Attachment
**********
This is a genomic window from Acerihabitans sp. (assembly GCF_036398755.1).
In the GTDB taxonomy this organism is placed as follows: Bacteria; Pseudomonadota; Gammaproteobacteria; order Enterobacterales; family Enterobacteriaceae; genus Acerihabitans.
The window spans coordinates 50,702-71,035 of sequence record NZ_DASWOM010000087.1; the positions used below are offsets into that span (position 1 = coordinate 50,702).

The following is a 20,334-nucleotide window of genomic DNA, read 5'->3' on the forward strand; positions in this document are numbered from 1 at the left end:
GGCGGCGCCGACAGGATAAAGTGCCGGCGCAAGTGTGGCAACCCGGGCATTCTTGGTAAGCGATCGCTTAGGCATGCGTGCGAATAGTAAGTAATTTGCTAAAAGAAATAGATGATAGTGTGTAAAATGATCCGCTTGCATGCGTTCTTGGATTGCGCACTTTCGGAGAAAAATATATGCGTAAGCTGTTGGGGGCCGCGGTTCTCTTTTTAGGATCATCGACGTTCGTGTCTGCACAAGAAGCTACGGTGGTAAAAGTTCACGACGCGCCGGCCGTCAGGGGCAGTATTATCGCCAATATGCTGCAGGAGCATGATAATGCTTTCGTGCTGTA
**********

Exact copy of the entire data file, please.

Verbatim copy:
This is a genomic window from Acerihabitans sp. (assembly GCF_036398755.1).
In the GTDB taxonomy this organism is placed as follows: Bacteria; Pseudomonadota; Gammaproteobacteria; order Enterobacterales; family Enterobacteriaceae; genus Acerihabitans.
The window spans coordinates 50,702-71,035 of sequence record NZ_DASWOM010000087.1; the positions used below are offsets into that span (position 1 = coordinate 50,702).

The following is a 20,334-nucleotide window of genomic DNA, read 5'->3' on the forward strand; positions in this document are numbered from 1 at the left end:
GGCGGCGCCGACAGGATAAAGTGCCGGCGCAAGTGTGGCAACCCGGGCATTCTTGGTAAGCGATCGCTTAGGCATGCGTGCGAATAGTAAGTAATTTGCTAAAAGAAATAGATGATAGTGTGTAAAATGATCCGCTTGCATGCGTTCTTGGATTGCGCACTTTCGGAGAAAAATATATGCGTAAGCTGTTGGGGGCCGCGGTTCTCTTTTTAGGATCATCGACGTTCGTGTCTGCACAAGAAGCTACGGTGGTAAAAGTTCACGACGCGCCGGCCGTCAGGGGCAGTATTATCGCCAATATGCTGCAGGAGCATGATAATGCTTTCGTGCTGTA